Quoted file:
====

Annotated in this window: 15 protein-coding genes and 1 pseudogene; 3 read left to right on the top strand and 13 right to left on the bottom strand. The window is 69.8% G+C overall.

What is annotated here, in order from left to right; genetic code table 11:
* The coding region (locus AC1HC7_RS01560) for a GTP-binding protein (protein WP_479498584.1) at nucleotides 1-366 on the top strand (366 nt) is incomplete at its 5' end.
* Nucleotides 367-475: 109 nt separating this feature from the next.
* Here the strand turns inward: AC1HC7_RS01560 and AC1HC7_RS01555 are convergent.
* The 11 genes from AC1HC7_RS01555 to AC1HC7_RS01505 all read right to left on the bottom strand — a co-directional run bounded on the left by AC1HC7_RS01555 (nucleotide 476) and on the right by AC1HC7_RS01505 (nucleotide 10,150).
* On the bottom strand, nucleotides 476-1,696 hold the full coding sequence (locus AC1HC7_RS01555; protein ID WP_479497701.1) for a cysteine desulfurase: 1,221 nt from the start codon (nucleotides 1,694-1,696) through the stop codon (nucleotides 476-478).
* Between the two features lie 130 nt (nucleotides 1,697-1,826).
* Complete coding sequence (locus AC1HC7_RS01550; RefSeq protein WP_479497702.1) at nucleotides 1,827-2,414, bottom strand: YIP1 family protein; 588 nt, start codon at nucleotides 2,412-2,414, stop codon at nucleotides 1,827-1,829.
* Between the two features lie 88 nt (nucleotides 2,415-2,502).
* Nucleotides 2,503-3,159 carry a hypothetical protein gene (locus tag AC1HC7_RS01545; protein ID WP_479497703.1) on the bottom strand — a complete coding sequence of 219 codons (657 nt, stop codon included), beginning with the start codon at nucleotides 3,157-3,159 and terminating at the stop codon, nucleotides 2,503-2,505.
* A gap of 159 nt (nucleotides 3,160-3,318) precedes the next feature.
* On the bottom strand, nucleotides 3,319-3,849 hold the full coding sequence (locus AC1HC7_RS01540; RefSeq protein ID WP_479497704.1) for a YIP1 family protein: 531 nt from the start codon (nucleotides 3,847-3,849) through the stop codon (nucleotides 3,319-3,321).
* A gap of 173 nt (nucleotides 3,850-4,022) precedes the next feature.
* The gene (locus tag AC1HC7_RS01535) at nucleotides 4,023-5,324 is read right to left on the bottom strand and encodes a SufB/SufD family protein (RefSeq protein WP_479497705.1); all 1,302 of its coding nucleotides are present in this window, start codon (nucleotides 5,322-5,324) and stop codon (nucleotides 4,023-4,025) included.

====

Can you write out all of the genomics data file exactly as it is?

Annotated in this window: 15 protein-coding genes and 1 pseudogene; 3 read left to right on the top strand and 13 right to left on the bottom strand. The window is 69.8% G+C overall.

What is annotated here, in order from left to right; genetic code table 11:
* The coding region (locus AC1HC7_RS01560) for a GTP-binding protein (protein WP_479498584.1) at nucleotides 1-366 on the top strand (366 nt) is incomplete at its 5' end.
* Nucleotides 367-475: 109 nt separating this feature from the next.
* Here the strand turns inward: AC1HC7_RS01560 and AC1HC7_RS01555 are convergent.
* The 11 genes from AC1HC7_RS01555 to AC1HC7_RS01505 all read right to left on the bottom strand — a co-directional run bounded on the left by AC1HC7_RS01555 (nucleotide 476) and on the right by AC1HC7_RS01505 (nucleotide 10,150).
* On the bottom strand, nucleotides 476-1,696 hold the full coding sequence (locus AC1HC7_RS01555; protein ID WP_479497701.1) for a cysteine desulfurase: 1,221 nt from the start codon (nucleotides 1,694-1,696) through the stop codon (nucleotides 476-478).
* Between the two features lie 130 nt (nucleotides 1,697-1,826).
* Complete coding sequence (locus AC1HC7_RS01550; RefSeq protein WP_479497702.1) at nucleotides 1,827-2,414, bottom strand: YIP1 family protein; 588 nt, start codon at nucleotides 2,412-2,414, stop codon at nucleotides 1,827-1,829.
* Between the two features lie 88 nt (nucleotides 2,415-2,502).
* Nucleotides 2,503-3,159 carry a hypothetical protein gene (locus tag AC1HC7_RS01545; protein ID WP_479497703.1) on the bottom strand — a complete coding sequence of 219 codons (657 nt, stop codon included), beginning with the start codon at nucleotides 3,157-3,159 and terminating at the stop codon, nucleotides 2,503-2,505.
* A gap of 159 nt (nucleotides 3,160-3,318) precedes the next feature.
* On the bottom strand, nucleotides 3,319-3,849 hold the full coding sequence (locus AC1HC7_RS01540; RefSeq protein ID WP_479497704.1) for a YIP1 family protein: 531 nt from the start codon (nucleotides 3,847-3,849) through the stop codon (nucleotides 3,319-3,321).
* A gap of 173 nt (nucleotides 3,850-4,022) precedes the next feature.
* The gene (locus tag AC1HC7_RS01535) at nucleotides 4,023-5,324 is read right to left on the bottom strand and encodes a SufB/SufD family protein (RefSeq protein WP_479497705.1); all 1,302 of its coding nucleotides are present in this window, start codon (nucleotides 5,322-5,324) and stop codon (nucleotides 4,023-4,025) included.